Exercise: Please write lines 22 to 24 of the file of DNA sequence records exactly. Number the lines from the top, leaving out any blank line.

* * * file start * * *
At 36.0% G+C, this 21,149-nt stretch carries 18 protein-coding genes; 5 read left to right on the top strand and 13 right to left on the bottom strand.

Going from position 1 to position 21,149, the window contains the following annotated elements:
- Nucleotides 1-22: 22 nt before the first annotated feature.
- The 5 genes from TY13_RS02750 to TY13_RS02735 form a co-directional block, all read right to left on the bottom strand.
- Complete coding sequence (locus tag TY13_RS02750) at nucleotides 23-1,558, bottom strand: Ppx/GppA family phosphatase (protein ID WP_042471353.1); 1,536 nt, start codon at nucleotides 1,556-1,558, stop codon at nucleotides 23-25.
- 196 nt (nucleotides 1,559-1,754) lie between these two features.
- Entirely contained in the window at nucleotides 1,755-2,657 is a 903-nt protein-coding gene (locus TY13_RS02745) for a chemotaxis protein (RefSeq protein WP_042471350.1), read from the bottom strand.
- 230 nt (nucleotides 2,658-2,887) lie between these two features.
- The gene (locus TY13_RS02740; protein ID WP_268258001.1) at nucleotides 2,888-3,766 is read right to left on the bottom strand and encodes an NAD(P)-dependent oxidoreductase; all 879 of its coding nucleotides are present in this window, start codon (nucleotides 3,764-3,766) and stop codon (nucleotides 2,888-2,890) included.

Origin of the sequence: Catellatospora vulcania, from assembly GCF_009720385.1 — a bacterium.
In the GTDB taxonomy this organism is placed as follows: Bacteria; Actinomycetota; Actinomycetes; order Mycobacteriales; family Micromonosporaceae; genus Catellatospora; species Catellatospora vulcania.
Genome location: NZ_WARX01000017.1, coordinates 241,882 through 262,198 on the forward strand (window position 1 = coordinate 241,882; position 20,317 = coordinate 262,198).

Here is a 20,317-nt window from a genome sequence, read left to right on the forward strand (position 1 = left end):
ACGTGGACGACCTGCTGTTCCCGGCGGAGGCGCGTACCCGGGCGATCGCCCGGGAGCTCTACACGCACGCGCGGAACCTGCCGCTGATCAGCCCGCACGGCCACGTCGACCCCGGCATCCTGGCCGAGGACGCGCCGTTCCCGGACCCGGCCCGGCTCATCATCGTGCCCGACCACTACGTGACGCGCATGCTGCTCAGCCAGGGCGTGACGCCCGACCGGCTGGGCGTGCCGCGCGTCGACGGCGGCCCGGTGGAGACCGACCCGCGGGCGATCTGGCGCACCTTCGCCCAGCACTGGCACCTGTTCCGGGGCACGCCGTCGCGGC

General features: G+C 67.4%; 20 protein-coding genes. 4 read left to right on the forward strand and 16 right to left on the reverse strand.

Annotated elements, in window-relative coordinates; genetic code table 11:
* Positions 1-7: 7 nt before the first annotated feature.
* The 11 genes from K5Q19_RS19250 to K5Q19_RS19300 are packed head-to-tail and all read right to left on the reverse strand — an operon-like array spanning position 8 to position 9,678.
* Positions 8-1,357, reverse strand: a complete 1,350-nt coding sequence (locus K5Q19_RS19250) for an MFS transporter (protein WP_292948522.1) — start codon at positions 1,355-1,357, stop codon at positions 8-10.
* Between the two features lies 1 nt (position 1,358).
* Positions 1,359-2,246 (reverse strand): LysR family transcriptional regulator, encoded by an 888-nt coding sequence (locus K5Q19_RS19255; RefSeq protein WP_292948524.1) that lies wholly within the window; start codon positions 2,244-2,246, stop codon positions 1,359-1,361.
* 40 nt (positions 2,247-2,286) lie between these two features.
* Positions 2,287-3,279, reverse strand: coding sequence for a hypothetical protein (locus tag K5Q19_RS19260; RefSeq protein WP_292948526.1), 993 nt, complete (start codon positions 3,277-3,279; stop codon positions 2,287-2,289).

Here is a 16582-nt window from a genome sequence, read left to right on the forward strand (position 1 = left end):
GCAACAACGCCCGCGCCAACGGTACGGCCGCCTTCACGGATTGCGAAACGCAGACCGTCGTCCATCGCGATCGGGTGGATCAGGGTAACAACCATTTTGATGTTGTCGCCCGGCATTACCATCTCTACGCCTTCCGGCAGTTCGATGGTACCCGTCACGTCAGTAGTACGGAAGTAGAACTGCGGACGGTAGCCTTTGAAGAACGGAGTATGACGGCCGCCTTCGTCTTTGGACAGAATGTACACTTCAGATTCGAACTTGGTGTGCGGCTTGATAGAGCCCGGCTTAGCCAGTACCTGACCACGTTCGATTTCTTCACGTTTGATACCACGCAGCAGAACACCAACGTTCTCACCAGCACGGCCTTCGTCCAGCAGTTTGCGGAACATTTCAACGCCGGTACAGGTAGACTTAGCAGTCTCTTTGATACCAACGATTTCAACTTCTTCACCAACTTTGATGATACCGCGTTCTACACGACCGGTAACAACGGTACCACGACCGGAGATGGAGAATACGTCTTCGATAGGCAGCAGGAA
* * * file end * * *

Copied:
* 40 nt (positions 2,247-2,286) lie between these two features.
* Positions 2,287-3,279, reverse strand: coding sequence for a hypothetical protein (locus tag K5Q19_RS19260; RefSeq protein WP_292948526.1), 993 nt, complete (start codon positions 3,277-3,279; stop codon positions 2,287-2,289).

Here is a 16582-nt window from a genome sequence, read left to right on the forward strand (position 1 = left end):